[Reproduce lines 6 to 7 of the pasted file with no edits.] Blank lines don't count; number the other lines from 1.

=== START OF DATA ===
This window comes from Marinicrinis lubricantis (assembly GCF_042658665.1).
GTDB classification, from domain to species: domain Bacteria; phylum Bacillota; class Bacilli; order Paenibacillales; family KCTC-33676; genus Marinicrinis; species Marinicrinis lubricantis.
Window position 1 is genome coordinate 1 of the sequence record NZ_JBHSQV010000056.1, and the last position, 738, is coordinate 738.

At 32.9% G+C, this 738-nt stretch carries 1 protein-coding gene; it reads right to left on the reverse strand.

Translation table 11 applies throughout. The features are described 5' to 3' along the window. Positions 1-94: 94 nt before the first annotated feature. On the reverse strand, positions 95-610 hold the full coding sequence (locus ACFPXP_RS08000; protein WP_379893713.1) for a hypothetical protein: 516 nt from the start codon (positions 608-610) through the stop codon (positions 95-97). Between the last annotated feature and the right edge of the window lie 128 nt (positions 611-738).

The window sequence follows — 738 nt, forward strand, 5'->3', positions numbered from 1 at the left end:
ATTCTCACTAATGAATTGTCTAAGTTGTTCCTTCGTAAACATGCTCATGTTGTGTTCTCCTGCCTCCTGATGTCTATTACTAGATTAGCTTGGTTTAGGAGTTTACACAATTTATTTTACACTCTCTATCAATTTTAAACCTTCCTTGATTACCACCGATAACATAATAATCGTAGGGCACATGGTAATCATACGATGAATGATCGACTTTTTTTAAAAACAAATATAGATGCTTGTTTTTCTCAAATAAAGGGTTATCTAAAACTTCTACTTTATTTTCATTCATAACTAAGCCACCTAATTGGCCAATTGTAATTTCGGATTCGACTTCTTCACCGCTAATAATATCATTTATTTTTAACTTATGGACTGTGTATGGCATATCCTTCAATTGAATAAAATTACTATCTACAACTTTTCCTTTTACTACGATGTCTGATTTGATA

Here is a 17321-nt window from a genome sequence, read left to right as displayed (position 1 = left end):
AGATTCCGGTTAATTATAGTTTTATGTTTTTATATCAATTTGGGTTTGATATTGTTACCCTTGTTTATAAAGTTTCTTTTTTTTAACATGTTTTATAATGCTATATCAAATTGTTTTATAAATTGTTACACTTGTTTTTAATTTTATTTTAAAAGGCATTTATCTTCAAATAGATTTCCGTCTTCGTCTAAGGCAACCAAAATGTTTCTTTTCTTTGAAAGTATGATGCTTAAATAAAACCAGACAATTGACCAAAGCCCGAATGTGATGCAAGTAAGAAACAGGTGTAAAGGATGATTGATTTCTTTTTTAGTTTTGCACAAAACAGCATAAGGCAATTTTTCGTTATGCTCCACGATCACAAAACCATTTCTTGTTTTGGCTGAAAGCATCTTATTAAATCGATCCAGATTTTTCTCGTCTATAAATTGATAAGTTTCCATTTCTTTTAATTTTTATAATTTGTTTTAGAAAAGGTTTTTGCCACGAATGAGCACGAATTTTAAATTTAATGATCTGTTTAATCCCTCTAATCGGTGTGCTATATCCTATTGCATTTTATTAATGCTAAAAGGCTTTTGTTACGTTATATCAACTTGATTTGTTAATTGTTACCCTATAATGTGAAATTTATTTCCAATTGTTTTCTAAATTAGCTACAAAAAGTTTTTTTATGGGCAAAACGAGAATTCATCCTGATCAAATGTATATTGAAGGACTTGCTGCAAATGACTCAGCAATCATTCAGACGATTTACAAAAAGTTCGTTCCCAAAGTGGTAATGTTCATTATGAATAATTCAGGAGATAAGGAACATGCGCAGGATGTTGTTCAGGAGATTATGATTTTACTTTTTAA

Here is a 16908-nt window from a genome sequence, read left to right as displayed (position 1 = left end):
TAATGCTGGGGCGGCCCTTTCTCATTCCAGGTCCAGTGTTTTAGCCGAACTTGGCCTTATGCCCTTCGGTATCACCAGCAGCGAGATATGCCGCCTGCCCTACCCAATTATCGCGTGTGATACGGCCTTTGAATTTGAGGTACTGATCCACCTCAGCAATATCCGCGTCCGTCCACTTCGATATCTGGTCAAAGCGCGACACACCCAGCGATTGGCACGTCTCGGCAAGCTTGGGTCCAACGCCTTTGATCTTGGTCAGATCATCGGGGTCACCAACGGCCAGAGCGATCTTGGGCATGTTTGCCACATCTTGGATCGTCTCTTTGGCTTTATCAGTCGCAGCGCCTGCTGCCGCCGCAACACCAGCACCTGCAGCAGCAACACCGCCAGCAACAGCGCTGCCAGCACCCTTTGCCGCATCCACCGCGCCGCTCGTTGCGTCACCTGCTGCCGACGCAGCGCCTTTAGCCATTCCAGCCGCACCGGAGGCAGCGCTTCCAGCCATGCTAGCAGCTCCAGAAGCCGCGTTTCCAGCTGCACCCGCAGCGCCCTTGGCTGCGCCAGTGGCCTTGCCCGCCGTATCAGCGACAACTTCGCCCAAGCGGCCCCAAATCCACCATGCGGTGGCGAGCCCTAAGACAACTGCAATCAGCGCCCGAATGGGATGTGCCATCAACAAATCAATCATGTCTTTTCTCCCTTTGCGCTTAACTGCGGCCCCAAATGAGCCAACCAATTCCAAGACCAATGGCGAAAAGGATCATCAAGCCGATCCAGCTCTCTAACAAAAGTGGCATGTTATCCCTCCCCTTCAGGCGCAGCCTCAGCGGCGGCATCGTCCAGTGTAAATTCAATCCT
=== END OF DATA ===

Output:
The window sequence follows — 738 nt, forward strand, 5'->3', positions numbered from 1 at the left end:
ATTCTCACTAATGAATTGTCTAAGTTGTTCCTTCGTAAACATGCTCATGTTGTGTTCTCCTGCCTCCTGATGTCTATTACTAGATTAGCTTGGTTTAGGAGTTTACACAATTTATTTTACACTCTCTATCAATTTTAAACCTTCCTTGATTACCACCGATAACATAATAATCGTAGGGCACATGGTAATCATACGATGAATGATCGACTTTTTTTAAAAACAAATATAGATGCTTGTTTTTCTCAAATAAAGGGTTATCTAAAACTTCTACTTTATTTTCATTCATAACTAAGCCACCTAATTGGCCAATTGTAATTTCGGATTCGACTTCTTCACCGCTAATAATATCATTTATTTTTAACTTATGGACTGTGTATGGCATATCCTTCAATTGAATAAAATTACTATCTACAACTTTTCCTTTTACTACGATGTCTGATTTGATA